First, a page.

Summer vegetables that can stand the heat
There are so many reasons to grow your own vegetables this summer: A sense of accomplishment, fewer trips to the grocery store and less money spent on produce, to name a few.
But most importantly, growing your own produce helps to encourage healthy eating in your family’s diet. And because you’re the producer, you can choose what you put on your plants. Maybe you avoid the chemicals from pesticides and herbicides altogether.
Handling the heat: What vegetables to plant now
Some vegetables are perfect for summer planting because they thrive in the heat. These are called warm-season vegetables.
Warm-season veggies need at least eight hours of direct sun and they do best when the soil is 70 degrees Fahrenheit or hotter. The more sun they get, the more flavorful they become.
Take a look at some of our favorite warm-season veggies you can plant now and the nutrients they add to your diet.
Tomatoes. Okay—technically they’re a fruit, but we’ll count them here anyway. Tomatoes love the sun, are high in vitamins A and C, and make a good source of potassium. Use them to make fresh salsa, gazpacho or tomato sandwiches.
Bell peppers. This colorful pepper is bursting with vitamin C. One medium pepper also delivers one gram of protein. Add bell peppers to salads or dip them in hummus for a healthy snack.
Eggplant. They can be the classic purple, green, white or striped varietal. Eggplant is high in fiber and will give you about five grams of protein. Try adding eggplant to your stir fry dish with some basil and bell peppers for a veggie-packed meal.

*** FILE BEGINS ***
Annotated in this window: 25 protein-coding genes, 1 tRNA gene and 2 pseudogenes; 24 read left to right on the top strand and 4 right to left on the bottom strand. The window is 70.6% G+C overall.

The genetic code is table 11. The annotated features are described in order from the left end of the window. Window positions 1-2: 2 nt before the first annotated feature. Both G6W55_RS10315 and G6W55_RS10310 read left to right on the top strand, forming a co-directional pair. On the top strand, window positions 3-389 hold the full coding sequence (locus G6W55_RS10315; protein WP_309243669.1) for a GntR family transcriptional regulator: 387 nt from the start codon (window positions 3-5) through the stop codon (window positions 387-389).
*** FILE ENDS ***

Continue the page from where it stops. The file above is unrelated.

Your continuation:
Cucumbers. Crisp cucumbers are great for all kinds of salads and are a good source of vitamin C. You’ll get a gram of protein for every third of the veggie that you eat. Add them to sandwiches, salads and gazpacho. Bonus tip: Slice cucumber into your ice water and add a sprig of mint—you’ll have no problem meeting your daily water quota with this fresh flavor.
Zucchini. This type of squash gives you a nice dose of vitamin C. One cup of the sliced zucchini will give you about a gram of protein. Have zucchini as your main dish by spiralizing them and replacing your pasta with zoodles instead.
Green beans. Crunchy green beans are easy to grow and are full of fiber and vitamin C. Three-quarters of a cup of cut beans will give you a gram of protein. Boil them, steam them or fry them—nothing beats garden-fresh green beans.
Make thyme (and space!) for herbs
Even if you don’t have room for a full-fledged vegetable garden, herbs can be grown in pots on apartment balconies or even on your kitchen windowsill. Try your hand at growing basil, mint, chives, rosemary, sage or thyme.
Don’t forget your protein
If you’re on a plant-based diet, the Academy of Nutrition and Dietetics suggests eating plant proteins, which include beans and lentils to ensure you’re maintaining a healthy balance.